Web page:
Everyone has their elementary school survival story that they wear with honour. Mine was of a mixed-race girl growing up in an institution surrounded by white kids. I don’t remember much by way of specific moments, but I remember feelings. One feeling has followed me all the way to adulthood, and thus understanding: that the person who decided what books to put on the library bookshelves had an immeasurable power for a girl in my place. I say this because those bookshelves would help to shape an identity struggle that would last well into my 20s.
Looking back, I find myself wondering how I would have interpreted my image of self if the curator of those bookshelves knew how important it was for me to see that mixed-race girl in my books, and for my peers to have experienced the true diversity of the world in theirs. How would a healthier reading culture have helped me to feel safer to explore myself out loud and without judgement? Or for the other children to stop judging, to listen and start learning about worlds other than their own. I’ll never know the answers but there is no doubt in the importance of the curator, the person that chooses what the children will read.
A reading culture is as invested as the person who builds it. As well as make the books available, that person has to encourage a child to approach difference before they begin to open minds. By that I mean allocating time, not just to read, but to read about other cultures; a purposeful activity that can help to shape a child’s perspective of the human race and contribute to an overall safer learning environment and a more empathetic generation. At the very least this generation will grow from children to adults, full of compassion and enthusiasm for different people, different traditions and the world outside of their own.
Making a better society aside, maybe a special illustrated book will ignite an early passion for travel, or language or food or people or discovery in general. A child being pushed out of their comfort zone and onto a different continent early on in books could spark a desire to see, feel or taste the real deal.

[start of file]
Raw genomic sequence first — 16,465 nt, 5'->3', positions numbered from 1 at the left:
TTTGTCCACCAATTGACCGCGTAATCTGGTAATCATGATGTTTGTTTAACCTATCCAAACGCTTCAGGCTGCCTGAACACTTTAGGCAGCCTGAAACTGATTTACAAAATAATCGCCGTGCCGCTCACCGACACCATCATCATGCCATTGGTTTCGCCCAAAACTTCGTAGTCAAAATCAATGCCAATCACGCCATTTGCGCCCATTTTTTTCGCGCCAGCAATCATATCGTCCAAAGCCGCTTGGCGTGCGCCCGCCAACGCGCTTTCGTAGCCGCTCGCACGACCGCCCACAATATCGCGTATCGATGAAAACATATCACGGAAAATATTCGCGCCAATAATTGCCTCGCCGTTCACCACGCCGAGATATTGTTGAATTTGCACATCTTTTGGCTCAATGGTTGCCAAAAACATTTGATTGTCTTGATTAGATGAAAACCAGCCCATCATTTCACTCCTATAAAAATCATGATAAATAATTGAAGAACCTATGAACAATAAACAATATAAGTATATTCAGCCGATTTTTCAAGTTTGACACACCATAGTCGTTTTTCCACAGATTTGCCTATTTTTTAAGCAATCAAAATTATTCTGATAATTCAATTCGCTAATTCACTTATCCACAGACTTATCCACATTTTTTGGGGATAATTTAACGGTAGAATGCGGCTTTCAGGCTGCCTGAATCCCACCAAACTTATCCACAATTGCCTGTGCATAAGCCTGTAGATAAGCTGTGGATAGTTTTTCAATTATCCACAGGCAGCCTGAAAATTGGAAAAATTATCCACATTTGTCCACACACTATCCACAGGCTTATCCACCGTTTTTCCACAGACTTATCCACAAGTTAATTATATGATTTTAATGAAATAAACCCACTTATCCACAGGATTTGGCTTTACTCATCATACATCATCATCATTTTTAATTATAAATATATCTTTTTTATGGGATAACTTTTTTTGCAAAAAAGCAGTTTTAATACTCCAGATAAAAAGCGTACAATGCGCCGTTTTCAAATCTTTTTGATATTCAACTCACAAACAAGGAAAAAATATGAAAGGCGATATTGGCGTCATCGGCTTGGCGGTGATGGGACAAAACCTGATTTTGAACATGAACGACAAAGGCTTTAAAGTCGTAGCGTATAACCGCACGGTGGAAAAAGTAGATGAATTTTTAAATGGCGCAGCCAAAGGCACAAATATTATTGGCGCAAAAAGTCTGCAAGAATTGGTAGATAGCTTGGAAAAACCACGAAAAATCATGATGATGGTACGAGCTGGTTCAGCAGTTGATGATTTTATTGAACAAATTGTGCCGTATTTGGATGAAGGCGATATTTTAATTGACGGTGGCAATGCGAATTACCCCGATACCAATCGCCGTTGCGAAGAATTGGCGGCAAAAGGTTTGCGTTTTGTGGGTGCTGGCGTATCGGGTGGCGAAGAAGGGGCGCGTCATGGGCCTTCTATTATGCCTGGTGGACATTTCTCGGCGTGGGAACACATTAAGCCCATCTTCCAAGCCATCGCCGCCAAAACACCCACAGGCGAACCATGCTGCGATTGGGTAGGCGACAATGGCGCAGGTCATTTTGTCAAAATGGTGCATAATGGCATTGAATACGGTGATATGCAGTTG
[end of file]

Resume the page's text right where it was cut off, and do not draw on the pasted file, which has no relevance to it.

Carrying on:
The books that are chosen to fill the shelves in an elementary school space are the water for the buds of the future.
The books that are chosen to fill the shelves in an elementary school space are the water for the buds of the future. The words, the quality, the art, and the discussion around them all paint a picture that creates a lifelong standard.
Although most people would agree that it’s never too early or too late to learn, many educators say that it’s from ages five to 11 when children are most open to difference — difference in culture, appearance, thought. Therefore, I’m convinced that this age range must be a pivotal time to expose them to anything other than themselves. It’s an age range filled with so many whys and why nots — questions that can be preserved if given the space to be asked. Cultivating a space for discussion — about the themes, the main characters, even the art — is what solidifies their critical thinking, one of the most important skills they will take with them as they move steadily into the future, in jobs, when traveling, throughout good and bad relationships, through adulthood.
As an adult looking back, my twenty-something self would have appreciated an earlier introduction to the world outside of a white classroom, or even a black one. It would have been helpful to have been given the space to explore the mixed-race gray areas of my young mind; and reading and discussing books from the angle of learning about different cultures might have helped me to answer questions about my own identity.
While not yet at a point of solving the tough social questions, elementary school age is a crucial point from which children move forward with life in the context of whatever they learn.
While not yet at a point of solving the tough social questions, elementary school age is a crucial point from which children move forward with life in the context of whatever they learn. A reading culture is the person who builds it — the librarian, the teacher, the parent. The curator. So take good care.